Genistein. Because estrogen has a significant effect on skin aging (7), the isoflavone genistein has been investigated for its potential to counteract signs of photoaging in postmenopausal women. In a pilot study, 30 postmenopausal women who ingested a concentrated soy-extract (100 mg daily for six months) showed a significant increase in skin thickness, elastic fiber content, collagen fiber content, and vasculature in a gluteal skin biopsy after six months of treatment compared to baseline (44). Moraes et. al. performed a randomized, double-blind estrogen-controlled trial to evaluate the effect of topical isoflavones on morphological parameters in postmenopausal facial skin (45). Forty subjects applied either estrogen (0.01% 17-β-estradiol) or isoflavone (4% genistein) gel to their facial skin daily for 24 weeks. Topical estrogen significantly improved all parameters measured compared to baseline and to isoflavone treatment. Isoflavones significantly improved epidermal thickness and blood vessel number after 24 weeks of treatment, though to a lesser extent than that of estrogen treatment.

Xenobiotic metabolism

Skin is both a physical and biochemical barrier (46). Inactivation of potentially harmful compounds via xenobiotic metabolism in the skin serves as a second line of defense against substances that penetrate the skin surface (46-48). Xenobiotic metabolism involves a series of enzymatic reactions that convert a foreign chemical compound into an inert substance that can be safely excreted from the body (49, 50). In phase I, also referred to as activation, oxygen is used to form a reactive site on the xenobiotic compound; members of the cytochrome P450 (CYP) family of enzymes participate in phase I metabolism. Phase II, or conjugation, involves the addition of a water-soluble functional group to the reactive site of the phase I metabolite. And finally, in phase III, the solubilized compound is expelled from the cell.

Monoinduction of phase I enzymes without the concomitant induction of phase II enzymes can lead to the production of “activated” compounds that may cause cellular damage. Epidermal CYP 1A1 and 1B1 are induced in response to UVB exposure in a time- and dose-dependent manner (51). CYP 1A1 and 1B1 activate numerous compounds from exogenous substrates, including polycyclic aromatic hydrocarbons (PAH) a well-known class of procarcinogens (52). Thus, through its induction of phase I enzymes, UVB could enhance the activation of environmental pollutants, further increasing the mutagenic load in the epidermis (53). Flavonoid modulation of enzymes involved in xenobiotic metabolism may thus represent another mechanism for counteracting UV-induced photodamage.

Different flavonoids have variable effects on xenobiotic metabolism in the skin by targeting phase I or phase II components of the cellular detoxification pathway. The flavonols myricetin and quercetin can inhibit aryl hydrocarbon hydrolase (a phase I enzyme) activity when applied topically to mouse skin, potentially preventing the metabolic activation of procarcinogens (54) and the formation of DNA adducts (55). On the other hand, flavonoids that induce phase II enzymes could facilitate the inactivation of CYP-generated metabolites. Oral administration of silibinin, the active component of silymarin, for 15 days significantly induced phase II enzyme activity (glutathione S-transferase and quinone reductase) in mouse skin compared to vehicle-treated control mice (56).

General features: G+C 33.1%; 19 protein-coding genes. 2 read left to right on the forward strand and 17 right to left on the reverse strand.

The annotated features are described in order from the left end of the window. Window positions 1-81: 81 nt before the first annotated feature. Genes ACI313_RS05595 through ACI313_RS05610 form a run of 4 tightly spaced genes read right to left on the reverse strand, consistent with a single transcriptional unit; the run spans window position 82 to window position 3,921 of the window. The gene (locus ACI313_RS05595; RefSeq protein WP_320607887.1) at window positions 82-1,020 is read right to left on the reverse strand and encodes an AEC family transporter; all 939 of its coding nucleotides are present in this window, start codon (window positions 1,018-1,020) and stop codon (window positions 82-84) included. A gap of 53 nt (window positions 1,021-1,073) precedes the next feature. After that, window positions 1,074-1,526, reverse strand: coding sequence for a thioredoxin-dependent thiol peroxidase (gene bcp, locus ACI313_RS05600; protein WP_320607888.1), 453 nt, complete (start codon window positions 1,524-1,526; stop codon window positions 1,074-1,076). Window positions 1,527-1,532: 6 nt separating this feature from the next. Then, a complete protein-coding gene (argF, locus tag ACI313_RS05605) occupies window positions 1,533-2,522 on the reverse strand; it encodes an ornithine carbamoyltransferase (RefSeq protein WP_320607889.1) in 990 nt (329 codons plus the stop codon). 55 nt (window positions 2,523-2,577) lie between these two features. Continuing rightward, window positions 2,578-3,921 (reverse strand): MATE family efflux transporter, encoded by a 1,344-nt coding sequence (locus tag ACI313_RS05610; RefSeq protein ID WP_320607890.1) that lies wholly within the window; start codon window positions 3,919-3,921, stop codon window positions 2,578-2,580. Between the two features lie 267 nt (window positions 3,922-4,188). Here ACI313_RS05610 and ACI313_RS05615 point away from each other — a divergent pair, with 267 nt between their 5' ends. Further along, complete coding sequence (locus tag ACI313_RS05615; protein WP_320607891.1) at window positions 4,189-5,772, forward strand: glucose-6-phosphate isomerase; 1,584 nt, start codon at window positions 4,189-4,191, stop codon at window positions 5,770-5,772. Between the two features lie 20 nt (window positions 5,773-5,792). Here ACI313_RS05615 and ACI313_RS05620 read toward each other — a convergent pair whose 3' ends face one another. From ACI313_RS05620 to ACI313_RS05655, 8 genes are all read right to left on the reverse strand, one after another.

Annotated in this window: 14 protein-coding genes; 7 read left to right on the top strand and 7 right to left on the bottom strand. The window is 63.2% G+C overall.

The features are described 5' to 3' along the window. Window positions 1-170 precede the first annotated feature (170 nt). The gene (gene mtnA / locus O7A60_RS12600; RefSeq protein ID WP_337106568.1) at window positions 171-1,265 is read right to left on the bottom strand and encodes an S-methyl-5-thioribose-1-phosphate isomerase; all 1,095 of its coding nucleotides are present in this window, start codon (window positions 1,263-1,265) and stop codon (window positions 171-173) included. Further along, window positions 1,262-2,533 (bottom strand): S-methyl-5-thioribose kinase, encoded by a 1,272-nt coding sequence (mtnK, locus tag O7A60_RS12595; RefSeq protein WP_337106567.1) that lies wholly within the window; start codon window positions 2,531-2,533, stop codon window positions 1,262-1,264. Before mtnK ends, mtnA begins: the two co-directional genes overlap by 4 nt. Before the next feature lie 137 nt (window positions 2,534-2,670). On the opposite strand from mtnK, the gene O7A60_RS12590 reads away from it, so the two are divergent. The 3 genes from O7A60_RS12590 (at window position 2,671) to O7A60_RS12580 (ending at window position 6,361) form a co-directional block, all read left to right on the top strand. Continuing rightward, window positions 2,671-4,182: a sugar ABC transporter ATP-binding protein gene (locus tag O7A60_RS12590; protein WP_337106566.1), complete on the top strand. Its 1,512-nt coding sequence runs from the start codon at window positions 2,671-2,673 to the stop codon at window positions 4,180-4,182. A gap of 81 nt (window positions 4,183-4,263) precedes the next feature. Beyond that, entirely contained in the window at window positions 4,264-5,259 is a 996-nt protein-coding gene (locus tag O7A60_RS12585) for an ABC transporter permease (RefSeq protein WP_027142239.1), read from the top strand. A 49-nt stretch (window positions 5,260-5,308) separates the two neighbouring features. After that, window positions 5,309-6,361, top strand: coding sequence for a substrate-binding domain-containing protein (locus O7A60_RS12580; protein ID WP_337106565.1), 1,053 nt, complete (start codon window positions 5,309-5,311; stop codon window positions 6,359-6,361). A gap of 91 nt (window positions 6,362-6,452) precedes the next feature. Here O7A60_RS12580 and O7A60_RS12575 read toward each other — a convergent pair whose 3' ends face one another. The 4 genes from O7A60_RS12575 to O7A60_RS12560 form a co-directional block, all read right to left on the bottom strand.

Wound healing

Onion extract, rich in the flavonoids quercetin and kaempferol, has been used to reduce scar formation, particularly keloid scars. Cho et. al. (57) demonstrated that onion extract and quercetin induce matrix metalloproteinase-1 (MMP-1) expression in cultured human skin fibroblasts and hairless mouse skin. MMPs are enzymes secreted by epidermal keratinocytes and dermal fibroblasts in response to various stimuli, including UVR, oxidative stress, and inflammatory cytokines. UVR induces three MMPs: MMP-1 (collagenase), MMP-3, (stomelysin), and MMP-9 (gelatinase) that cleave and degrade skin collagen and contribute to photoaging (58). In the case of wound healing, a balance between MMP-1 and tissue inhibitor matrix metalloproteinase-1 (TIMP-1) enzymatic activity affects the amount of extracellular matrix (including collagen) formed at the wound site. Thus, quercetin may influence extracellular matrix deposition during wound healing in order to reduce hypertrophic scarring.

Other functions

Blood vessel health

Flavonoids, especially rutin and its derivatives, can benefit skin by influencing blood vessel permeability and fragility (5). Their protective effect on blood vessels may reduce the formation of telengiactasias (small dilated blood vessels near the surface of the skin) and petechiae (small red spots caused by broken capillaries or blood vessels). It appears that flavonoid binding of metals leads to inhibition of enzymes involved in blood clotting and inflammation, which in turn influence capillary permeability and platelet aggregation (5). However, clinical experimentation is lacking and more human studies are needed to conclusively establish a role for specific flavonoids on blood vessel health.

Conclusion

The majority of information on flavonoids and skin health relates to photoprotective effects of green tea polyphenols, catechins, and genistein. Both oral supplementation and topical administration of the flavanol subclass in particular have demonstrated photoprotective effects in humans. Experimentation with topically applied flavonoids typically test purified compounds or concentrated plant extracts dissolved in organic solvent; although they show promise as photoprotective agents, delivery is an issue that can influence how commercially available formulations penetrate and function in human skin. Flavonoids exert a wide range of influence due to their specific and nonspecific affinity for a diversity of proteins throughout the cell. The precise mechanisms by which flavonoids protect skin from the damaging effects of UVR are still being investigated, but there is evidence that flavonoids physically block UV penetration, influence DNA repair, reduce oxidative damage, attenuate the inflammatory response, preserve immune function, and induce cytoprotective pathways.